IT started out as a way of getting away from his family for a bit, and turned into a two-year stint of being homeless.
Ian Herivel, of NSW's Hunter region, found himself living in a circus tent which had been thrown out, with two big rooms.
"To start with it was a bit a novelty, camping out sort of thing, but as time progressed it became a full-time job because you've got no fridge, you've got no water, and you've got no food,' Mr Herivel told ACM's Newcastle Herald.
"You've got to get water daily, and food daily, and hygiene too ... you've got to keep yourself clean."
The tent had no poles and was held in place with sticks, and it leaked, so he slept under an umbrella when it rained, and it was often wet, muddy and mouldy.
"That tested your mental heath," he said. "Sometimes it got scary and I had to tell myself I was the scariest thing in the bush."
While he knew there were services available to people like him, he was too embarrassed to ask for help.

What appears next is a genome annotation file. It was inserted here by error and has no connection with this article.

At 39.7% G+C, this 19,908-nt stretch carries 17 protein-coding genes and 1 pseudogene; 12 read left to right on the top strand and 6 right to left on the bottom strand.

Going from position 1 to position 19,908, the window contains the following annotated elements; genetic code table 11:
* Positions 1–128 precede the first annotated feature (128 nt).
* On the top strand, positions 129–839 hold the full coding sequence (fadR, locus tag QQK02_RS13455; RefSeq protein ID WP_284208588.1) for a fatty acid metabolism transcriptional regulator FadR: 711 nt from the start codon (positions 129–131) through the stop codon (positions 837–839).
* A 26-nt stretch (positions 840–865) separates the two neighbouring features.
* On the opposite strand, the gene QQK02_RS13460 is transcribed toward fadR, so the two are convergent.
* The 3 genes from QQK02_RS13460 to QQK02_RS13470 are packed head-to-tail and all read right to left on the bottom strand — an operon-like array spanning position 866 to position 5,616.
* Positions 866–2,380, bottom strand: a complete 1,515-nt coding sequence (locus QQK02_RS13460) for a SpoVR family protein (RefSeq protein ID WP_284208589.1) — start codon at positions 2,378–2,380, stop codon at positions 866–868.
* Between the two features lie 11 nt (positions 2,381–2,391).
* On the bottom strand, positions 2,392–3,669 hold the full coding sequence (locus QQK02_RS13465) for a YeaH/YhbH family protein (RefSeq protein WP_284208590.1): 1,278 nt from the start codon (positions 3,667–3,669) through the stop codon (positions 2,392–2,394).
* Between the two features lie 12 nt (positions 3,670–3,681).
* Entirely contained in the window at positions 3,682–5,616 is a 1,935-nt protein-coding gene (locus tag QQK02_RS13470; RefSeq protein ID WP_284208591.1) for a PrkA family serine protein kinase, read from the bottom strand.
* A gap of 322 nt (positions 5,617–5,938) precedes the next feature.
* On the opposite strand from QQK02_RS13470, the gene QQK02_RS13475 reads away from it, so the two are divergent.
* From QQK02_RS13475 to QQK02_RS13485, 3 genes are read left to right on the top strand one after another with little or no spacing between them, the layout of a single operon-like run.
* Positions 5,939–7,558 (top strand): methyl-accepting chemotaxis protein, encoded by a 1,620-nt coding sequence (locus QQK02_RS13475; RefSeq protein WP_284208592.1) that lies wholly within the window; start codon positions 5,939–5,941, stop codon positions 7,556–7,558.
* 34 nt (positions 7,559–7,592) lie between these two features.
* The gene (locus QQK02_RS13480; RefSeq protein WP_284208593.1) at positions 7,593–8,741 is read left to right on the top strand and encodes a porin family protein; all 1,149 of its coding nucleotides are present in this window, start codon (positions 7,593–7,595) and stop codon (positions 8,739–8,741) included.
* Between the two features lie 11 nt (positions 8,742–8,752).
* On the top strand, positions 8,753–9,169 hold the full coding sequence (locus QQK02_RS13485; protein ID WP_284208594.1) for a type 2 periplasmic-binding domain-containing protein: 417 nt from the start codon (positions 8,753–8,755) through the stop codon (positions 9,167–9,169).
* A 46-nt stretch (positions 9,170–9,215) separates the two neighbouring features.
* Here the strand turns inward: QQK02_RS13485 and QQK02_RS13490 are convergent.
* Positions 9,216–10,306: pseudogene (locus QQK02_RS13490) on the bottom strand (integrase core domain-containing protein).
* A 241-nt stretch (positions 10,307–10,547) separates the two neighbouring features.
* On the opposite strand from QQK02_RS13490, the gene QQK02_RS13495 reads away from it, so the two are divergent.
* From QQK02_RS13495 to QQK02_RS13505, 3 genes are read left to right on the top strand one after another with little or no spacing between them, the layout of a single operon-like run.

There are more than 116,000 people experiencing homelessness on any given night in Australia, and for people like Mr Herivel, it can come out of nowhere.
To end homelessness we need a plan - that is the theme of this year's Homeslessness Week, which runs from August 1 to 7.
As part of its annual campaign, Homelessness Australia is launching discussions within the sector about what the national plan needs to include. On the list is the shortage of social housing, which has shrunk from 4.8 per cent of all homes in Australia in 2011 to 4.2 per cent in 2021.
Homelessness is not "rooflessness", but Mr Herivel was among the minority - the seven per cent of people without a home sleeping rough.
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When police reached out to him in May of 2020, he had become a recluse
"They've told me there's this disease thing going around killing people, and I said, 'What, like the plague?'. I didn't even know about this COVID".
He was referred to the Lake Macquarie assertive outreach team and by 22 June he was able to move into his own home.
He is now the proud owner of a five-year-old rescue dog, Sidney, and gets involved with his local community. Mr Herivel said he couldn't have imagined in his wildest dreams that homeless would ever happen to him. "It can happen overnight, it's definitely a reality and people should be aware of that," he said.